A presidential response
Shirley Orum feels her husband gave his best while serving his country in the Army during World War II, and the least he should get is respect.
A recent incident with a doctor of osteopath at a Department of Veterans Affairs clinic made her so upset that she went straight to the top — writing a letter to President Donald Trump.
"I asked him to look into this situation. I feel like my husband gave 100 percent of himself during the war, and I think his government and VA should give him 100 percent back," Shirley said. "I really didn't think I'd hear back from him because there's so many important things going on."
But she did.
The Prineville resident received a letter from President Trump in mid-November, along with a signed photograph of Trump and Vice President Mike Pence.
Walter Orum was drafted into World War II when he was 18. He spent his 19th birthday in a fox hole somewhere in Germany. He was wounded along the Belgium border, getting hit in the shoulder with shrapnel, which took a small piece out of his shoulder blade.
"He was put in a hospital there, and it was bombed — Germans bombed the hospital. He got himself out," Shirley shared. "They put him on a plane with some other wounded, and they took him to England, and he spent four months in the hospital."
Once Walter was released, he was not discharged but instead sent back near the front line to tell the replacement troops what to expect when they went in battle. He did that until he was discharged.
Walter earned a Purple Heart, Bronze Star, Expert Rifleman's Badge, and Good Conduct Medal.
To this day, he still has a tingly, numb sensation in his shoulder as a result of his injury.
The couple were married June 28, 1947, more than 70 years ago. Walter worked as a supervisor for the Twentynine Palms Commissary on the U.S. Marine Corps Base in California for his career and retired from there. They moved to Prineville 22 years ago.
"He gave 100 percent of himself during those war years, and he didn't go to the VA doctors for many years," Shirley said, noting that they had private insurance. "But when the insurance premiums got so high, we couldn't afford it on retirement, then he went to the VA."
They have been really happy with the Veterans Affairs clinics most of the time, until the 92-year-old veteran visited a doctor a few months ago for a re-evaluation.
"When we went in and introduced ourselves, he said, 'Now, I don't want a long story.' That was the first thing. You just don't feel comfortable in that atmosphere," Shirley recalled of the doctor. "He started examining my husband, and my husband started to tell him how he was wounded, he said, 'I don't need to know that.'"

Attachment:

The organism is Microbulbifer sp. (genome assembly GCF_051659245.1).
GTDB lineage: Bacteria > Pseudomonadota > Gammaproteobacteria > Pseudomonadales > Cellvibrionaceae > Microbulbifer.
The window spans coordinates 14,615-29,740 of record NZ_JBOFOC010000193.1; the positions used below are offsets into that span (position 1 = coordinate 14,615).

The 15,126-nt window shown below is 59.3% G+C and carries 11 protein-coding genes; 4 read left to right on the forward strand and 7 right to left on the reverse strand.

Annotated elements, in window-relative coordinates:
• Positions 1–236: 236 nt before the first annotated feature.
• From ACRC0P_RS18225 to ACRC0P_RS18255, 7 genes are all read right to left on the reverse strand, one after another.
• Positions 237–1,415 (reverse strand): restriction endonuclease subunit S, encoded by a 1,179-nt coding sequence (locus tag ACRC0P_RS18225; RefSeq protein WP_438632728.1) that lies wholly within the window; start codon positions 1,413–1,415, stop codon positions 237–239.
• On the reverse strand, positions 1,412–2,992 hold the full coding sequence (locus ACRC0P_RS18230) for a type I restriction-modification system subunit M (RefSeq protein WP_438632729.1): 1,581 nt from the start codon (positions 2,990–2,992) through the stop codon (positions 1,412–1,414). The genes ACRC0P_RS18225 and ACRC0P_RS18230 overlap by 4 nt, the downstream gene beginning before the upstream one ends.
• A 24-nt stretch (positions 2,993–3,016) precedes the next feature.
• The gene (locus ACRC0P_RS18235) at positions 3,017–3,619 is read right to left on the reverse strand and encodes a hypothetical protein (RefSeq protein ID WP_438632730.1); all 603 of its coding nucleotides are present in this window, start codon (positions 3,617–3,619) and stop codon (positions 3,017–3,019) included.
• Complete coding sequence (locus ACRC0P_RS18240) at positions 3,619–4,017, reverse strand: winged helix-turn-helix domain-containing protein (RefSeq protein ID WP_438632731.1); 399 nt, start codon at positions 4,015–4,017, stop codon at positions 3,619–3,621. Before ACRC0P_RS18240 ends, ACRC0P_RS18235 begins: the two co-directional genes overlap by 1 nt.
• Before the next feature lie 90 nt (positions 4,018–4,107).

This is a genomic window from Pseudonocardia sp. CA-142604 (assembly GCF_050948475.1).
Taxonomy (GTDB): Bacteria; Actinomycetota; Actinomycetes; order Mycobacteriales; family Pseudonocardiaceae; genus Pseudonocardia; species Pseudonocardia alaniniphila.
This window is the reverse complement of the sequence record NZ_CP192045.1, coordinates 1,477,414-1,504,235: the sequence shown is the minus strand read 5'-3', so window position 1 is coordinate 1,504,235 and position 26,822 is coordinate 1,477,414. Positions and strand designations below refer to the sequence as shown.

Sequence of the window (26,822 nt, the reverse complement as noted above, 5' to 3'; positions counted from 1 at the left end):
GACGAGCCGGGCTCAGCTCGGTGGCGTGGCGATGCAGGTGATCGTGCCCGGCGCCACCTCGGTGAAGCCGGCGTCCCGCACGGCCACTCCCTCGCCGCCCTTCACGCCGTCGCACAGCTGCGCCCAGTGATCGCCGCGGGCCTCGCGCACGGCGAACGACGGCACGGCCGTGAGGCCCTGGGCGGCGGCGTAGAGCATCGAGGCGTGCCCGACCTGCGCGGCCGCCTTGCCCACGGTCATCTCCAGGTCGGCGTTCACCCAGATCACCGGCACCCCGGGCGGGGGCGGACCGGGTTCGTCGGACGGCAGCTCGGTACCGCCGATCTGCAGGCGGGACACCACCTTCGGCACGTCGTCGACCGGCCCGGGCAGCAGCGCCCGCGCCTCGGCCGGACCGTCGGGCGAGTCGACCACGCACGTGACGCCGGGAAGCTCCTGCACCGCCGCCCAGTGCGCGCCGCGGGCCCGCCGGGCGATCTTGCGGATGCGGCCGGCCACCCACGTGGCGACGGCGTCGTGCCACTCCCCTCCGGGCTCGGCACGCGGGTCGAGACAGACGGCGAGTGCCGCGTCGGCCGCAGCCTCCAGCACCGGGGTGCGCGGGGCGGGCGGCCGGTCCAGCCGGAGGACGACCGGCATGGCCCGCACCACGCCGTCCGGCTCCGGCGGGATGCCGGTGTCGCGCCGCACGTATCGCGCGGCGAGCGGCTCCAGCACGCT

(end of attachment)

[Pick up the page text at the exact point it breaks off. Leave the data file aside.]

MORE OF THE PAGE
She said it was not a good situation.
"I felt like he was disrespectful," Shirley said. "I was really mad. That's what caused me to write the President."
Shirley, who will turn 88 next month, handwrote the letter shortly after the incident.
"The average American is this and that, well I figured we were as average as anybody, and I just wrote two or three pages — I really wrote everything," she laughed.
Although they were not really expecting a reply from President Trump, the Orums were happily surprised when they received the letter and photo from his office. Although the letter didn't specifically address the points raised by the Orums, at least they knew their concerns had been voiced and noted.
The typewritten letter, dated Nov. 1 from the White House in Washington, says, "Thank you for your kind letter and generous words of support. Working together, we will unify and strengthen our great Nation, honor our Government's sacred duty to the people, and fulfill the promise of America for all of its citizens. United, we will achieve lasting change, peace through strength, and prosperity like never before.
Melania and I are forever grateful for your support. Your encouragement, and that of millions around the world, sustains us every step of the way. Thank you for taking the time to share your thoughts."
The letter is signed by Donald Trump.
Shirley was pleased to receive the autographed photograph of the two leaders as well. She says she has a lot of respect for the vice president.
"He has a son in the military," she pointed out.
Although she realizes that President Trump himself may not be able to do anything about the disrespectful Veterans Affairs doctor, she hopes someone in his staff could look into it.
"At least he really heard from the average person, and that's what I meant to do," Shirley said.